In a typical PV system, photovoltaic modules, more commonly-known as solar panels, are installed on your roof. The energy generated by these panels passes through an inverter, creating electricity to match that coming in from our power network.

This electricity then feeds into your electricity installation and is consumed within your premises with any excess generated electricity exported to the power network via your power meter. This meter records the amount of power exported, we provide this information to your electricity retailer to be included in your bill.

As solar systems supply power into the network that Power and Water operates, our role is to manage the impact of these on the network to keep it running safely and reliably for you.

For us to do this, we set technical standards for what can be installed through our class requirements, and require you to confirm your system’s compliance with these requirements through a Network Connection Agreement.

We regularly update our solar policy to ensure our power network maintains acceptable power supply and reliability standards whilst also allowing full and equitable customer participation.

Power and Water may also need to replace your power meter at your property to manage your solar power export and power import, as this forms part of our network.

Your chosen solar installer usually arranges and to submit all required application, documentation and information to Power and Water for you, or in conjunction with you.

You or your solar installer can lodge applications and pay the PV fee by contacting our Customer Service Centre.

Installation and upgrade of your solar PV system

No. An accredited solar installer must install your solar PV systems with approval from Power and Water before any works begin. The solar panels and inverter(s) must also be Clean Energy Council approved.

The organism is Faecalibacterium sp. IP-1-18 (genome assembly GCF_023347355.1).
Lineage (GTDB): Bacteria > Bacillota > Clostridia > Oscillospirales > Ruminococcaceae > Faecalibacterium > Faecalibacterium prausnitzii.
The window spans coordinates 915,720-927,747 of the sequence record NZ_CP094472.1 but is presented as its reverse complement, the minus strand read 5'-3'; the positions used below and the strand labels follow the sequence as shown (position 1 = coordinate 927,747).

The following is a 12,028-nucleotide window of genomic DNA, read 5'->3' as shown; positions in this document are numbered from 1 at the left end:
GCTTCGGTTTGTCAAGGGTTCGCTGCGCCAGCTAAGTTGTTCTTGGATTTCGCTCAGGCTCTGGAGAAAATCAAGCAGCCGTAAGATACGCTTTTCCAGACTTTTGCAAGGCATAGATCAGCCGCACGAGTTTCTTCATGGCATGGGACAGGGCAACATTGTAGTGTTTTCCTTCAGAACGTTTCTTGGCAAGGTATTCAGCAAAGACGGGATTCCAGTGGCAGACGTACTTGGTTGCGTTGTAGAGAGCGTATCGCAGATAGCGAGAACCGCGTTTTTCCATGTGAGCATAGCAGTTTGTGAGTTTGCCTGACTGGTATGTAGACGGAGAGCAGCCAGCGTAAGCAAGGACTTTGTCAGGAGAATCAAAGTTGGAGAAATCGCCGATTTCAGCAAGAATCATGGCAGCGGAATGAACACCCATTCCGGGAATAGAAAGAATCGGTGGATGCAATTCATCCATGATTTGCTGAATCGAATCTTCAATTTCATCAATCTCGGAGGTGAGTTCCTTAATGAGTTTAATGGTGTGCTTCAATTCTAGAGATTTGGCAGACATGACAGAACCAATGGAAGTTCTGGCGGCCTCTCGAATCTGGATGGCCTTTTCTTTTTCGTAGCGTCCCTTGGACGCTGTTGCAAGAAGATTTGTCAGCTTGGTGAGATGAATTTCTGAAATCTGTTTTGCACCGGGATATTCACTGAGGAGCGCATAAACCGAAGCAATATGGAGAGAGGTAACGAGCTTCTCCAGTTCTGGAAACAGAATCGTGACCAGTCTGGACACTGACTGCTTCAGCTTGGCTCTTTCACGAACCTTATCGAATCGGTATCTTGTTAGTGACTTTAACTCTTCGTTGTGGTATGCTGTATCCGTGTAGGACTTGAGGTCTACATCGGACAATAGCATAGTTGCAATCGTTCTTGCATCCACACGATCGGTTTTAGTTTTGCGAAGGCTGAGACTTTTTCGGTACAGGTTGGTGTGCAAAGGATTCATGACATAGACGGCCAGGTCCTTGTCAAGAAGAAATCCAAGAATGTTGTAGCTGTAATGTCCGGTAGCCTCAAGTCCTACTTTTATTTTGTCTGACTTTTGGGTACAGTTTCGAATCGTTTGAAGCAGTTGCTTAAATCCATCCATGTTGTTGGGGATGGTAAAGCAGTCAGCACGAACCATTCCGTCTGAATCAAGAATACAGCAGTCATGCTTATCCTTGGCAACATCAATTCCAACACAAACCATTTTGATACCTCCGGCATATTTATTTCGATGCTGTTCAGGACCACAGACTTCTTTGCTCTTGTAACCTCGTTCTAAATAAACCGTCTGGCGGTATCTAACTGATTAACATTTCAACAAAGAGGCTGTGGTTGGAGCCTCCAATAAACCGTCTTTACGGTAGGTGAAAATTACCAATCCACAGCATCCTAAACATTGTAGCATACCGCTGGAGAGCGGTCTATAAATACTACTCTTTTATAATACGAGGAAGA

The Building Advisory Committee requires certification of the structural adequacy of the solar PV system. Solar PV systems are randomly audited by the Clean Energy Regulator and Worksafe Northern Territory to make sure they’re installed correctly and are safe to use

Your solar installer will advise you on the how long it takes to install your solar PV system. We may also need to replace or upgrade your power meter, subject to the timely provision of documentation, this may take up to six to eight weeks. It may take up to a further two weeks in remote communities.

Yes. Your solar installer supplies us with the wiring diagram. Requirements of the wiring diagram are set out in the Technical Requirements for Grid Connection of Photovoltaic Systems via Inverters. This document also sets out other technical requirements the installer must comply with.

The PV inverter network connection agreement (regulated) highlights the terms and conditions for the safe connection of your system to the local electricity network. This agreement must be in place for your solar power system to be and remain connected to the electricity network.

The Power Purchase Agreement is an agreement between you and your electricity retailer for the purchase of electricity generated by your solar PV system to enable correct metering and billing standards to apply.

Yes. If you sell your property, the existing Network Connection Agreement becomes void. The new owners must contact us and set up a new PV Inverter Network Connection Agreement. If it is a rental property, the Network Connection Agreement remains valid if signed by the owner of the property.